|The Old East Village Landmark Is Still Going Strong Today|
It also is odd that she waited three years before filing her lawsuit. Also, since she works in marketing, it strains credulity that she was unable to work for six months.
Neither Petco nor KittyKind have officially commented on Costa's suit but an unidentified female volunteer at the latter termed the case "ridiculous." (See the New York Daily News, May 11, 2010, "Queens Woman Karen Costa Sues Petco after Cat with Lion-Sized Temper Takes Bite Out of Her Finger.")
One possible explanation could be that Costa is attempting to exploit the damage done to KittyKind's reputation after its former director, Marlene Kess, was arrested for hoarding back in 2005. (See Cat Defender posts of May 26, 2005 and March 29, 2007 entitled, respectively, "Cat Hoarder Masquerading as Cat Savior Kills More Than Two-Hundred Cats" and "Famed Manhattan Cat Hoarder Marlene Kess Gets Off with a Fine and Community Service.")
For the Love of Animals in Elmsford, Westchester County in upstate New York, is in an almost identical predicament to that of Petco and KittyKind after seventy-one-year-old retired waitress Barbara Pinchbeck of Mahopac in Putnam County to the north filed a $2 million lawsuit against it last November.
The case centers around a black cat named Wheezer that Pinchbeck adopted from the shelter in April of last year. On his first night in his new home, Pinchbeck alleges that Wheezer out of the blue bit two of her fingers that in turn resulted in her being forced to spend a week in the hospital to the tune of several thousand dollars.
"It was snarling, hissing and baring its fangs," she told the New York Daily News on November 21, 2010. (See "Woman Sues Shelter for $2 Million after She Says 'Crazed' Hellcat Attacks Her.") "It leaped six feet in the air and landed on my hand. It bit through my two fingers."
It is impossible to know exactly what transpired without having been there, but based upon Pinchbeck's own version of events it would appear that the cat was frightened of her and bit her either out of fear or by accident. Pinchbeck, however, insists that the cat simply went berserk.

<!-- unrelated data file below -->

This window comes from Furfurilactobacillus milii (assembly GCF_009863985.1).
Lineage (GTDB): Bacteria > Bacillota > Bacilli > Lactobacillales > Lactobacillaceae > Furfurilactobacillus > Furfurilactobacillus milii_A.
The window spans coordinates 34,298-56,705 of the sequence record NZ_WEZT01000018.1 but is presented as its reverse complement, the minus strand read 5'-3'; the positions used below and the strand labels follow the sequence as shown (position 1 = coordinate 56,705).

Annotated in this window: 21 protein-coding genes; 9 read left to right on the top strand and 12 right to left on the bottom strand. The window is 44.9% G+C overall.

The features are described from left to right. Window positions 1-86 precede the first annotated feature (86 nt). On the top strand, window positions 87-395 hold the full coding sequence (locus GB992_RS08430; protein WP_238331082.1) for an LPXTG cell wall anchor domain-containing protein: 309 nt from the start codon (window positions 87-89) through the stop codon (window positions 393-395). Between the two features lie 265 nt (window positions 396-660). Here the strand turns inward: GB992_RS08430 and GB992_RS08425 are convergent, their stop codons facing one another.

"I've never seen a cat like that in my whole life," she swore to the Daily News. "That cat was crazed."
Pinchbeck's case is strengthened by the fact that when she telephoned fifty-four-year-old Jamie Turell of the shelter to come and collect Wheezer she was too afraid to even show up. "She needed her friend to get the cat," Pinchbeck told the Daily News. "She was afraid of her own cat."
Considering how strongly she feels about For the Love of Animals it is indeed puzzling that Pinchbeck turned right around and adopted another cat from it. As for Wheezer, he reportedly has been placed in another home but both Turell and Pinchbeck are feigning ignorance of his whereabouts which in turn casts considerable doubt on his well-being.
Turell's attorney, Thomas Gorton, is not having any of the Pinchbeck's palaver. "It was a nice pussycat," he told the Daily News in the November 21, 2010 article cited supra. "The plaintiff is the only one who's talking because the cat's not saying a word."
Therein lies the rub, as Shakespeare would say, in all of these cases of alleged, unprovoked cat attacks. It therefore is just too bad that Wheezer cannot speak up for himself like Saki's Tobermory.
Cats, as opposed to humans, are known for their easy-going, balanced personalities and Pinchbeck's claims are at odds with that assessment. Although theoretically possible, it would be simply astounding if Wheezer did indeed have a Jekyll and Hyde personality.
On a much more mundane level, individuals who choose to share their lives with cats would do well to bear in mind Miguel de Cervantes's admonition that "those who play with cats must expect to be scratched."
In November of last year, fifty-four-year-old Cheryl Sibley of Hasbrouck Heights in New Jersey filed a lawsuit in Manhattan Supreme Court alleging that she was mauled by the bar's resident feline, Minnie II, in October of 2009. She has not specified the extent of her injuries, only that they necessitated her having to go to the hospital for treatment.
The court challenge has come as a total shock to the bar's longtime owner, Matthew Maher. "I have no recollection of any attack," he told the New York Post on December 5, 2010. (See "Is This the Face of a Killer?") "If I would have known, I would have been the first to call her and say 'Are you okay? Can I do anything for you'?"
Sibley's lawsuit is the latest in a series of tragic events that have befallen McSorley's cats during the past two years. Their string of bad luck began in the summer of 2009 when Minnie I died of an undisclosed cause.
A few months later her companion, Stinky, died of, reportedly, a broken heart. To top it all off, the city's Health Department fined McSorley's $1,000 in August of 2009 for allowing Minnie to walk on the bar.
Since then Minnie has been cruelly confined to the non-public areas of the establishment during business hours which in itself casts considerable doubt on Sibley's suit. That petit fait has prompted Maher to speculate that Sibley must have been in the bar after-hours if the confrontation did in fact take place.